zi_probs_upp = attr(preds_fm2$newdata2$upp, "zi_probs"))
splt_data_pre <- split(zi_probs_data, preds_fm2$newdata$id)
splt_data_post <- split(zi_probs_data2, preds_fm2$newdata2$id)
zi_probs <- do.call("rbind", mapply(rbind, splt_data_pre, splt_data_post,
SIMPLIFY = FALSE))
```

For the shape parameter, we extract the 95% confidence interval using the `confint()`

method:

`CI_shape <- confint(fm2, "extra")`

Now we have all the components to calculate the lower and upper limit of the 95% prediction intervals, i.e.,

```
pred_data$lowPI <- qzinbinom(0.025, pred_data$low, CI_shape[, "2.5 %"],
zi_probs$zi_probs_upp)
pred_data$uppPI <- qzinbinom(0.975, pred_data$upp, CI_shape[, "97.5 %"],
zi_probs$zi_probs_low)
```

Using an analogous to the `xyplot()`

function from the **lattice** we produce the plot

```
key <- list(space = "top", rep = FALSE, adj = 1,
text = list(c("Observed Counts")),
points = list(pch = 1, col = 1),
text = list(c("Expected Counts", "95% Prediction Interval")),
lines = list(lty = c(1, 2), col = c(2, 1)),
text = list("RE estimates\n info period"),
lines = list(lty = 3, col = 1))
xyplot(y + pred + lowPI + uppPI ~ time | factor(id), data = pred_data,
subset = id %in% ids, layout = c(3, 3),
type = c("p", rep("l", 3)), distribute.type = TRUE,
lty = c(0, 1, 2, 2), col = c(1, 2, 1, 1), key = key,
abline = list(v = 2, lty = 3), scales = list(y = list(relation = "free")),
xlab = "Follow-up Time", ylab = "Counts")
```

To evaluate the quality of the predictions we utilize the framework of proper scoring rules. The logarithmic, quadratic/Brier and spherical scoring rules can be calculated for the dynamic predictions obtained from a fitted mixed models using the function `scoring_rules()`

. This has a similar syntax as the `predict()`

method that we used above for dynamic predictions. Namely, as first argument we give the fitted mixed model, and then we given the data.frame `newdata`

based on which the random effects will be estimated. If `newdata2`

is not given, then the scoring rules are calculated for the predictions obtained in `newdata`

. When `newdata2`

is also provided, then the scoring rules are only calculated for the predictions obtained in `newdata2`

. In the following piece of code, we illustrate the use of this function for the two fitted mixed models:

```
scr_fm1 <- scoring_rules(fm1, newdata = DF_test[DF_test$time < 2, ],
newdata2 = DF_test[DF_test$time >= 2, ],
return_newdata = TRUE, max_count = 3000)
scr_fm2 <- scoring_rules(fm2, newdata = DF_test[DF_test$time < 2, ],
newdata2 = DF_test[DF_test$time >= 2, ],
return_newdata = TRUE, max_count = 3000)
```

The `return_newdata`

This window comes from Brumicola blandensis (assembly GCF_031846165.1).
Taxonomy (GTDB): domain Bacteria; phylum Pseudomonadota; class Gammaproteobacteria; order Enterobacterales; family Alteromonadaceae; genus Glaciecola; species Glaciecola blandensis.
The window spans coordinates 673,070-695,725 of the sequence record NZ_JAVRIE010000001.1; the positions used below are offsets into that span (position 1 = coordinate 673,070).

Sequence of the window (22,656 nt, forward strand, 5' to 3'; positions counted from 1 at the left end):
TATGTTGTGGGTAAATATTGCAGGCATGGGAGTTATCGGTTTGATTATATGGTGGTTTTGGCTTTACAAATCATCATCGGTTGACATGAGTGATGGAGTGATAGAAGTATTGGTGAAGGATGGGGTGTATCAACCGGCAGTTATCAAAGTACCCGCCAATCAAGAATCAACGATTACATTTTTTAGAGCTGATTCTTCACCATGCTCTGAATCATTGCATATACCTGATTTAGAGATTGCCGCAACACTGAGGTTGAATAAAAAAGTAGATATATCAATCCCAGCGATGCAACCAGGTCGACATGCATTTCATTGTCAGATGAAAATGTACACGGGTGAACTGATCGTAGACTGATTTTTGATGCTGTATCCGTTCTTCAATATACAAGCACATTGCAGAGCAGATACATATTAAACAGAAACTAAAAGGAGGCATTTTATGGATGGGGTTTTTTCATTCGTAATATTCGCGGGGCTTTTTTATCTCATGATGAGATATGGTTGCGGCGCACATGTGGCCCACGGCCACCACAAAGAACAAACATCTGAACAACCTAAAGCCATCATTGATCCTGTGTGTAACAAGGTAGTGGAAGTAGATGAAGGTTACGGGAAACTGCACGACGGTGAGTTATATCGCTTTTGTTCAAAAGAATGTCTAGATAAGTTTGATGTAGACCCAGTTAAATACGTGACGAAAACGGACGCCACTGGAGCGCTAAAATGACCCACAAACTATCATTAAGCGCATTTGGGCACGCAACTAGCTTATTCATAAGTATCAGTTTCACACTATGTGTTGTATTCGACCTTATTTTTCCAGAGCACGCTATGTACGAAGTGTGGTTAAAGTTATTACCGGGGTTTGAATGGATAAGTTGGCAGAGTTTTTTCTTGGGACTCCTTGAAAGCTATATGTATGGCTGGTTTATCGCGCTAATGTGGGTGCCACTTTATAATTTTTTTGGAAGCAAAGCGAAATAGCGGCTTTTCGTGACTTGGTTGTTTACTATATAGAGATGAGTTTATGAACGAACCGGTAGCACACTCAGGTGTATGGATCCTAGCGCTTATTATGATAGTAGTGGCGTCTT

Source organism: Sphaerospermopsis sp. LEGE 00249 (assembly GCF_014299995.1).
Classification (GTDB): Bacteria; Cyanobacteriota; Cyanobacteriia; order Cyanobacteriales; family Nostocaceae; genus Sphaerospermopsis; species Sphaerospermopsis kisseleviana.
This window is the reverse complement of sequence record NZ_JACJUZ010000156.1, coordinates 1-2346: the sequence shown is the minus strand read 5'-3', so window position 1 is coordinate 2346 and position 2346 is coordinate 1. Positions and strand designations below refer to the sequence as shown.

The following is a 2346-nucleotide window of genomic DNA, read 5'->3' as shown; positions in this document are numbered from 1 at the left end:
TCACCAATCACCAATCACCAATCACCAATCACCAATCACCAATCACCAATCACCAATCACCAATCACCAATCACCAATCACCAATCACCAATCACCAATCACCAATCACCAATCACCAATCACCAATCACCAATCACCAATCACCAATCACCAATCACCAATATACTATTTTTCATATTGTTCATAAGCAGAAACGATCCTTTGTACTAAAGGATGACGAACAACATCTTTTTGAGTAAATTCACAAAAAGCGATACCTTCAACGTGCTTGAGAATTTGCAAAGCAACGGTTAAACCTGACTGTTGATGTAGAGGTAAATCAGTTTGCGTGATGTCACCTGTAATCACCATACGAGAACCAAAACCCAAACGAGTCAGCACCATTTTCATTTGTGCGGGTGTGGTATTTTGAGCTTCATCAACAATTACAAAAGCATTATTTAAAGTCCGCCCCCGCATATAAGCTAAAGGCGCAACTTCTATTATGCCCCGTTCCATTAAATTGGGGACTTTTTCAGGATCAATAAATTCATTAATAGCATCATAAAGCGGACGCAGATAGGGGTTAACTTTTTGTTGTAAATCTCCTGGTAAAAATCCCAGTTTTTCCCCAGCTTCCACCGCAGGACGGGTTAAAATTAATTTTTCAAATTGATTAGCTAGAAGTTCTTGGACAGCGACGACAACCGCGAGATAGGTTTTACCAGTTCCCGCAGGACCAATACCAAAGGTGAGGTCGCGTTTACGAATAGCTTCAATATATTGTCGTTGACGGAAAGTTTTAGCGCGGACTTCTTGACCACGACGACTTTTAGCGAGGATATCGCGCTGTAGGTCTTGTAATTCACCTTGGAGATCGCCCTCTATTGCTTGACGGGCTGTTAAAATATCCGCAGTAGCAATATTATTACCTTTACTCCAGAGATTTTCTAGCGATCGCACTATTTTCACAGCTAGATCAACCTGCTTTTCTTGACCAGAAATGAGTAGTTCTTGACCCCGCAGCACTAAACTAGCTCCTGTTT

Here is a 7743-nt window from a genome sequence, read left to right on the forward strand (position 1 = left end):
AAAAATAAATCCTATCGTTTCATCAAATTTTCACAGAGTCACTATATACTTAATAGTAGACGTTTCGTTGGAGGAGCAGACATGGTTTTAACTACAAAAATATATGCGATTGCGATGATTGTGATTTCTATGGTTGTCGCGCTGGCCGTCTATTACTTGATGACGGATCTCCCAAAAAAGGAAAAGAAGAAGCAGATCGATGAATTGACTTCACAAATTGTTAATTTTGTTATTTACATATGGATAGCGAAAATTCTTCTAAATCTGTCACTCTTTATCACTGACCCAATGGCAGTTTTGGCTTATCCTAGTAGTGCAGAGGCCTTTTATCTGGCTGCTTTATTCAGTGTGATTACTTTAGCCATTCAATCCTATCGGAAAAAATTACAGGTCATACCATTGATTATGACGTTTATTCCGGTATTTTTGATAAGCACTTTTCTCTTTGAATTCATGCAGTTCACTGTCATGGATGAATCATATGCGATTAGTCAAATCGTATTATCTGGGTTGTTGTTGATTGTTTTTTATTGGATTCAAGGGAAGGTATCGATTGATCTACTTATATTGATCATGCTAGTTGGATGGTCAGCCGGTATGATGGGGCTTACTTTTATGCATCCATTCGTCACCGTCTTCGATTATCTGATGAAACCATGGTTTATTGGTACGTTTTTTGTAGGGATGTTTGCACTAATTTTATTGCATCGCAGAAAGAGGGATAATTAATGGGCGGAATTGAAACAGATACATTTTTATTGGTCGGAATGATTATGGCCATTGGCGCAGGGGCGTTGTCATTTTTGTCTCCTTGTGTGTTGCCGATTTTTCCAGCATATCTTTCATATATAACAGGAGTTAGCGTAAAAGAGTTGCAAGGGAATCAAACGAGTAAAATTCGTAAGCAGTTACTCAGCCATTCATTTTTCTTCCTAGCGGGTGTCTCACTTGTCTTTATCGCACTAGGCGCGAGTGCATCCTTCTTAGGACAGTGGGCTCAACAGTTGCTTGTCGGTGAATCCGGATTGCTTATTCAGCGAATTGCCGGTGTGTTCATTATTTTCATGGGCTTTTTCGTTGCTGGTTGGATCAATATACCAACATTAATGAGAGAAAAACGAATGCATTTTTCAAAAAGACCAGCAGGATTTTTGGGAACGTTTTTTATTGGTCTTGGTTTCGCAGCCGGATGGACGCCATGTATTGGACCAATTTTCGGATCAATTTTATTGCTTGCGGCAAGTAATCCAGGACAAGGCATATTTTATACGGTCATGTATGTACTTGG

argument specifies that the calculated scoring rules are returned as extra columns of the `newdata2`

data.frame (or of the `newdata`

data.frame if only that one was provided). The `max_count`

argument is relevant for the case of count data we have here, and denotes the positive integer up to which the infinite sample space of the distribution will be cut.

With the next piece of code we combine the values of the scoring rules for the Poisson and zero-inflated negative binomial model into one dataset:

```
scr_fm2 <- scr_fm2[c("logarithmic", "quadratic", "spherical")]
names(scr_fm2) <- paste0(names(scr_fm2), "2")
scoring_data <- as.data.frame(c(scr_fm1, scr_fm2))
```

The following code produces the scatterplot of the spherical rule values for the two models along the period of prediction, i.e., from time 2 to 4. The loess curves are also superimposed.

```
key <- list(space = "top",
text = list(c("Poisson", "ZI Negative Binomial")),
lines = list(lty = c(1, 1), col = c(1, 2), lwd = c(2, 2)))
xyplot(spherical + spherical2 ~ time, data = scoring_data,
type = c("p", "smooth"), pch = ".", col = c(1, 2),
xlab = "Follow-up Time", ylab = "Spherical Scoring Rule",
key = key)
```

And with similar code we also produce the scatterplot of the logarithmic rule for the two models and the same period:

```
xyplot(logarithmic + logarithmic2 ~ time, data = scoring_data,
type = c("p", "smooth"), pch = ".", col = c(1, 2),
xlab = "Follow-up Time", ylab = "Logarithmic Scoring Rule",
key = key, ylim = c(-8, 0.5))
```

The spherical rule takes values in the interval \([0, 1]\), with values closer to 1 indicating a more accurate prediction model, and the logarithmic rule in the interval \((-\infty, 0]\), with values closer to 0 indicating a more accurate prediction model. We observe that the predictions obtained from the zero-inflated negative binomial mixed model are more accurate for the whole range of future time points from 2 to 4. In addition, we observe that the accuracy of the predictions diminishes the further away we move from time point 2 up to which information we have used for the calculation of the random effects.